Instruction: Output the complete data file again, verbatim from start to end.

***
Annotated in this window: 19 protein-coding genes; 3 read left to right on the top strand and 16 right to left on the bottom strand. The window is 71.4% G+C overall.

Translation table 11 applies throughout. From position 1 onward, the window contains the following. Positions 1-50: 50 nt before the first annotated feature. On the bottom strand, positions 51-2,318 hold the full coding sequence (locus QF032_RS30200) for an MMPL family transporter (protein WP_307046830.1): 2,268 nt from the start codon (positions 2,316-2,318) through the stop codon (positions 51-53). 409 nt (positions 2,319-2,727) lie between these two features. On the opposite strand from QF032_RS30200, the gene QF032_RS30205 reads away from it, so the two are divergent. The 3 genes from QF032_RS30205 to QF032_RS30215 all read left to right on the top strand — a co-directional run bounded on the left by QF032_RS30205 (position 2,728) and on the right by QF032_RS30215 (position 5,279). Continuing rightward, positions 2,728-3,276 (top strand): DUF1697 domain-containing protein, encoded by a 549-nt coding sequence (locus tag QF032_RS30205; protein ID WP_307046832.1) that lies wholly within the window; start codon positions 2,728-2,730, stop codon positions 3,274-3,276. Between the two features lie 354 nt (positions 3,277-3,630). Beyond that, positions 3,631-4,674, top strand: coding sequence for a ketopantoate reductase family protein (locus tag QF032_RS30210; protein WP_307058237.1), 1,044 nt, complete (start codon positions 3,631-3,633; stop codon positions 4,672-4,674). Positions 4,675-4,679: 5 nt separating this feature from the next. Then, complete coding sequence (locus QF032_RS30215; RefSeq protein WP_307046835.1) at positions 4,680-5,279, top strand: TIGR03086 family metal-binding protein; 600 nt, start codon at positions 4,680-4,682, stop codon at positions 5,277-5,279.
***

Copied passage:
Annotated in this window: 19 protein-coding genes; 3 read left to right on the top strand and 16 right to left on the bottom strand. The window is 71.4% G+C overall.

Translation table 11 applies throughout. From position 1 onward, the window contains the following. Positions 1-50: 50 nt before the first annotated feature. On the bottom strand, positions 51-2,318 hold the full coding sequence (locus QF032_RS30200) for an MMPL family transporter (protein WP_307046830.1): 2,268 nt from the start codon (positions 2,316-2,318) through the stop codon (positions 51-53). 409 nt (positions 2,319-2,727) lie between these two features. On the opposite strand from QF032_RS30200, the gene QF032_RS30205 reads away from it, so the two are divergent. The 3 genes from QF032_RS30205 to QF032_RS30215 all read left to right on the top strand — a co-directional run bounded on the left by QF032_RS30205 (position 2,728) and on the right by QF032_RS30215 (position 5,279). Continuing rightward, positions 2,728-3,276 (top strand): DUF1697 domain-containing protein, encoded by a 549-nt coding sequence (locus tag QF032_RS30205; protein ID WP_307046832.1) that lies wholly within the window; start codon positions 2,728-2,730, stop codon positions 3,274-3,276. Between the two features lie 354 nt (positions 3,277-3,630). Beyond that, positions 3,631-4,674, top strand: coding sequence for a ketopantoate reductase family protein (locus tag QF032_RS30210; protein WP_307058237.1), 1,044 nt, complete (start codon positions 3,631-3,633; stop codon positions 4,672-4,674). Positions 4,675-4,679: 5 nt separating this feature from the next. Then, complete coding sequence (locus QF032_RS30215; RefSeq protein WP_307046835.1) at positions 4,680-5,279, top strand: TIGR03086 family metal-binding protein; 600 nt, start codon at positions 4,680-4,682, stop codon at positions 5,277-5,279.